20. How are you going to share what you've learned on this project with others?

As I've said, I know I am not doing all of these yet on my current production, but that leaves me something to strive for the one following. The goal is to keep getting better, after all. But man, I wish I could be doing more!

The desire to do more is so huge, but time and resources limit me, limit us. Sometimes it feels like an accomplishment to at least get the film financed. Still though, I can't claim to be doing my job (producing) well if I am not doing all of these. I have to do better. I know it is even harder on smaller jobs. Still though, as much as our job descriptions keep expanding as our salary level decreases, this list is what we must accomplish. Or at least it is the list I think we need to accomplish right now.

I am going to shut up now and get to work. There's too much to be done.

Monday, November 23, 2009

Countdown to the Gotham Awards -- One Week!

Exactly on week from now, at the elegant Cipriani Wall Street, the 19th annual Gotham Independent Film Awards, hosted by comedian Kumail Nanjiani will take place. Indie film heavyweights including Joel and Ethan Coen, Willem Dafoe, Anthony Mackie, Oliver Platt, Jim Sheridan, Brooke Shields and Meryl Streep will all present awards at the celebratory affair. As a remind, here are the nominees for the awards, announced by A.O. "Tony" Scott last month at Norwood. For the first time this year, IFP will stream the entire awards show live on UStream, so if you can't afford the ticket, do tune in online. Details to be announced in the next couple of days.

Free Webcam Chat at Ustream

Thursday, November 19, 2009

Three IFP Alumni Shortlisted for Best Documentary Oscar

In the midst of a reception celebrating the nominees for THE BEST FILM NOT PLAYING AT A THEATER NEAR YOU, our film critic friend Karina Longworth pulled out her iPhone to show us the just-posted list of the 15 documentaries shortlisted for this year's Academy Awards. As usual, the IFP has great representation on the list, with 3 of the films having gone through one of our programs.

They are: Garbage Dreams (Spotlight on Docs 2006, Good Pitch 2009), The Most Dangerous Man in America (Spotlight on Docs 2007), and Under Our Skin (Spotlight on Docs 2007). Congratulations to our alumni; our fingers are crossed.

Monday, November 16, 2009

Best Films Not Playing at a Theatre Near You are Coming to a Theatre Near You (If you live in New York that is)

One of the signature programs of IFP's Gotham Independent Film Awards, The Best Film Not Playing at a Theatre Near You is a highlight of the holiday season.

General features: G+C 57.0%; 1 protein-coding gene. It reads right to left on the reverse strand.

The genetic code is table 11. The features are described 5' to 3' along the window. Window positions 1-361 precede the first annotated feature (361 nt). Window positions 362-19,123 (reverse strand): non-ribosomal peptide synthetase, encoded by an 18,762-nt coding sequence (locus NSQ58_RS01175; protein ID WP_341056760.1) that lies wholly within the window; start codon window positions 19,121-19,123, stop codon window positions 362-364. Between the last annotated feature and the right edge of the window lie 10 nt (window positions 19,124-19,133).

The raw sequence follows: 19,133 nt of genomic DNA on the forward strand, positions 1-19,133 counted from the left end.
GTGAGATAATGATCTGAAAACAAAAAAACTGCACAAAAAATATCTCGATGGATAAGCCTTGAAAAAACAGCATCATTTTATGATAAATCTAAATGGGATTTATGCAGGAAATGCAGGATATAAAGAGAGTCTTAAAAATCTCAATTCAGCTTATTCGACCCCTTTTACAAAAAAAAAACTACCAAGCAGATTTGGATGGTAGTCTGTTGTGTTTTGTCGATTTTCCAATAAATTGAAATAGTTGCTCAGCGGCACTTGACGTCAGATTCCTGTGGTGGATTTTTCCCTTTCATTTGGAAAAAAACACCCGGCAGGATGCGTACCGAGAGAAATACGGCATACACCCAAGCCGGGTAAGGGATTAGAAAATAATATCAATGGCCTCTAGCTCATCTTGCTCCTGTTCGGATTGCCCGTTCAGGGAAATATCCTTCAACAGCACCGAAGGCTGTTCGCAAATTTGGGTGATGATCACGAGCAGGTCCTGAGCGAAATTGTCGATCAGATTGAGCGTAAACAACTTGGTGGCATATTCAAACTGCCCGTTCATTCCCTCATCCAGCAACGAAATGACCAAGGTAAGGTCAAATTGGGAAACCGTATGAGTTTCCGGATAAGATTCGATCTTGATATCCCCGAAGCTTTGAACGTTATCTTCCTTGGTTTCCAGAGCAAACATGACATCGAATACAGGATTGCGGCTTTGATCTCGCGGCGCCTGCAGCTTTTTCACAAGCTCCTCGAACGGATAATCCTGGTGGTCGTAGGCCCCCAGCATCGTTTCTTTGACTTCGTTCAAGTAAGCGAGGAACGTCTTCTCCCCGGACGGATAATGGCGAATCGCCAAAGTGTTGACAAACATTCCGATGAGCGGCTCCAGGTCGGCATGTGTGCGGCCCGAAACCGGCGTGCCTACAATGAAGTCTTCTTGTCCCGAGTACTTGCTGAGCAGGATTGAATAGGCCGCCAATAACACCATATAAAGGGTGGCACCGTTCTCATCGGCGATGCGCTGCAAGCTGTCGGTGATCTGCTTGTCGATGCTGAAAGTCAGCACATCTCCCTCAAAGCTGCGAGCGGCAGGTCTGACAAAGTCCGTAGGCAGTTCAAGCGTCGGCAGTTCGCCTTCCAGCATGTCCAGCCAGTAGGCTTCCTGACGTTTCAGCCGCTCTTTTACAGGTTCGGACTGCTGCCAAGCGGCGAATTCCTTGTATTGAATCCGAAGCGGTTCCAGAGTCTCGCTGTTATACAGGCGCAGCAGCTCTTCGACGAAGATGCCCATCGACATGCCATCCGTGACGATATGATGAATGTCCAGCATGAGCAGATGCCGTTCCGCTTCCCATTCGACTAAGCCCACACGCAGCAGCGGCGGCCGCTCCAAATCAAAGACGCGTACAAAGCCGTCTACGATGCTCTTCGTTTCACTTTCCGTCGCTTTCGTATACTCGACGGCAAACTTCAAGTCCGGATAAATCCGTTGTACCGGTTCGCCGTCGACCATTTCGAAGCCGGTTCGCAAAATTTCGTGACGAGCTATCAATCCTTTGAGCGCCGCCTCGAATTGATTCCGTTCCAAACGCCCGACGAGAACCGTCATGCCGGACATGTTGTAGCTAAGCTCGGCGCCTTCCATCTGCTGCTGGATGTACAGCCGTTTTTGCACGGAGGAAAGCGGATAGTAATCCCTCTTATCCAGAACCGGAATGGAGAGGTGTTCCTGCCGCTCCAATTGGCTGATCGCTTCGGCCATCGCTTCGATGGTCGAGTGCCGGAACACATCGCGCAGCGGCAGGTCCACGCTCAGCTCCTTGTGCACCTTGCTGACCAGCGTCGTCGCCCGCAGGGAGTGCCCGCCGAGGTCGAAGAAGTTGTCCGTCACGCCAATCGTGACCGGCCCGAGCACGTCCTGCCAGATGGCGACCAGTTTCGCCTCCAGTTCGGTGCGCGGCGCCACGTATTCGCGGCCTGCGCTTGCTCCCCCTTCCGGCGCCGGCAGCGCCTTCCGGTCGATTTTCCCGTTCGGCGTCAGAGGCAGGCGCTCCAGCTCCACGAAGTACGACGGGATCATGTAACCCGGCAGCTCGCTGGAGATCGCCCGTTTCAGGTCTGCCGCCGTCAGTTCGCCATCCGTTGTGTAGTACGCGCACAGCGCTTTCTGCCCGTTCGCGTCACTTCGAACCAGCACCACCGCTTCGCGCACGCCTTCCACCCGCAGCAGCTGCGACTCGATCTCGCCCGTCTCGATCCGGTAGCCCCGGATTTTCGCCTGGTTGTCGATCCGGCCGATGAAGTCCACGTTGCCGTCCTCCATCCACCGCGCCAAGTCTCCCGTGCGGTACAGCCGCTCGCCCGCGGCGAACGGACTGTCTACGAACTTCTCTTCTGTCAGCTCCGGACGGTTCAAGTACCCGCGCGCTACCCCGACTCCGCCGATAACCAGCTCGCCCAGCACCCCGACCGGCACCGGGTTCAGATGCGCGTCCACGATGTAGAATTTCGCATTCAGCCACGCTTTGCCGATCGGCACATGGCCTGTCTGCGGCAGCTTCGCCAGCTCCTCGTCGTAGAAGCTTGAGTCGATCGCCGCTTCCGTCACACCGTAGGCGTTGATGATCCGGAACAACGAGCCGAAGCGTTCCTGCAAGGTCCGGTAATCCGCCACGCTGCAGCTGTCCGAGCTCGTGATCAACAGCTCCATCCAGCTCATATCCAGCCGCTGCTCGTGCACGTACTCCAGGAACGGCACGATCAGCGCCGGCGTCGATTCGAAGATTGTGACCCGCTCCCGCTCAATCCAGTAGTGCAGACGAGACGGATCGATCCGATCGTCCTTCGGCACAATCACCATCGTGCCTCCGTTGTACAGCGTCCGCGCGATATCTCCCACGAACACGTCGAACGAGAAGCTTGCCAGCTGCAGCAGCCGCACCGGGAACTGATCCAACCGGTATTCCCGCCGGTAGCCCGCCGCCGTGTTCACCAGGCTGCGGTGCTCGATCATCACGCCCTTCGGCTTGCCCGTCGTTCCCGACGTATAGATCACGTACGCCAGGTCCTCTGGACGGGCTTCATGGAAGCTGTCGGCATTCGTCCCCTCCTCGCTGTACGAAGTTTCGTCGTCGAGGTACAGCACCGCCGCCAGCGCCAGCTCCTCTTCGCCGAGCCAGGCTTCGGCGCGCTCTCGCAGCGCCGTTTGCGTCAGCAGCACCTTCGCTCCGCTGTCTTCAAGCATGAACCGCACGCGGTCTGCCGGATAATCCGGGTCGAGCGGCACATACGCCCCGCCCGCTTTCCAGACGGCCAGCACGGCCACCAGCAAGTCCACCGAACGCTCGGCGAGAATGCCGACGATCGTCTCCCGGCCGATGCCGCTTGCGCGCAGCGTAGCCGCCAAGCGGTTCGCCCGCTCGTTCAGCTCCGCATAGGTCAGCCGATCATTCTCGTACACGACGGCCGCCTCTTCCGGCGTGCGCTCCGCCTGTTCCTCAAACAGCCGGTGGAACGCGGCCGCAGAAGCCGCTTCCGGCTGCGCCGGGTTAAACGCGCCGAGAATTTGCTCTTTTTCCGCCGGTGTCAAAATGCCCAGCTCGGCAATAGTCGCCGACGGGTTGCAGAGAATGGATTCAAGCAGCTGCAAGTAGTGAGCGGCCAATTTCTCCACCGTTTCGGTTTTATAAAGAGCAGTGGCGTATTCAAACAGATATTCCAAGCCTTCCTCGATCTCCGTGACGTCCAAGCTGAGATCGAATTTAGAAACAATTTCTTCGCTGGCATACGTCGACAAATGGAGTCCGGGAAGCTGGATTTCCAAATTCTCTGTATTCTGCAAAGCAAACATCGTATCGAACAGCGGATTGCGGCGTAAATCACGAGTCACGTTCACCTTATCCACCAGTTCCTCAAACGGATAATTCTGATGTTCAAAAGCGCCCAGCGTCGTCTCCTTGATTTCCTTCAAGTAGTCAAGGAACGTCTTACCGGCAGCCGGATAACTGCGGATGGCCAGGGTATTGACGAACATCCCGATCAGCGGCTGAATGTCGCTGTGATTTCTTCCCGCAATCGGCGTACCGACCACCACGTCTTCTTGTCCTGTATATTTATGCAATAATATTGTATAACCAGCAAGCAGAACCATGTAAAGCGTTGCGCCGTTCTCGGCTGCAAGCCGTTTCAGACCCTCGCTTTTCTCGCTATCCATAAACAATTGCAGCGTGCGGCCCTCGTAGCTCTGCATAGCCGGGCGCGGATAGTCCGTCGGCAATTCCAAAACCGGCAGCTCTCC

For the fourth year running, MoMA’s Department of Film, in association with IFP and its quarterly publication Filmmaker, screens the five nominees for the Best Film Not Playing at a Theater Near You award. The nominees were selected by senior members of the Filmmaker editorial staff—Scott Macaulay, Jason Guerrasio, Brandon Harris, Ray Pride, and Alicia Van Couvering—and by Joshua Siegel, associate curator in MoMA’s Department of Film. The five nominees represent this year's best American independent films on the festival circuit that have yet to be picked up for theatrical distribution.

They are:

Mike Palmieri and Donal Mosher's beautifully photographed exploration of family, OCTOBER COUNTRY, which has taken the film festival world by storm.

Ry Russo-Young's YOU WON'T MISS ME , which features an astonishing performance by Stella Schnabel and premiered at January's Sundance Film Festival.

Tariq Tapa's ZERO BRIDGE, filmed entirely
in the war-torn city of Srinagar, Kashmir, with a cast of first-time actors and a one-man crew.

Frazer Bradshaw's directorial debut, EVERYTHING STRANGE AND NEW, a haunting film about the disappointment of growing up and the inevitable fracturing of relationships.

And finally, GUY AND MADELINE ON A PARK BENCH, a delightful musical mash-up directed by Damien Chazelle.

Don't miss this incredible chance to see films that have not been widely distributed. Buy tickets here.

Wednesday, November 11, 2009

IFP and Shooting People UK Announce Partnership at Sheffield Doc/Fest

Announced on this side on the pond in the midst of Independent Film Week, IFP has joined forces with Shooting People to combine memberships. Last week, in the midst of the UK's biggest and most exciting film festival for nonfiction film, Sheffield Doc/Fest, Jess Search, co-founder of Shooting People (pictured), Ingrid Kopp, US director of Shooting People (pictured), and Danielle DiGiacomo (Community Manager of IFP, and also yours truly) officially announced the dual membership to their 21,948-strong UK constituency.

At the festival, IFP worked to spread the goals and resources of IFP to the international community of filmmakers that attended, including moderating a panel on Documentary Filmmaking: Making a Sustainable Living, while Shooting People ran a Digital Bootcamp as well as a pub quiz at the BritDoc pub (where these happy photos were taken).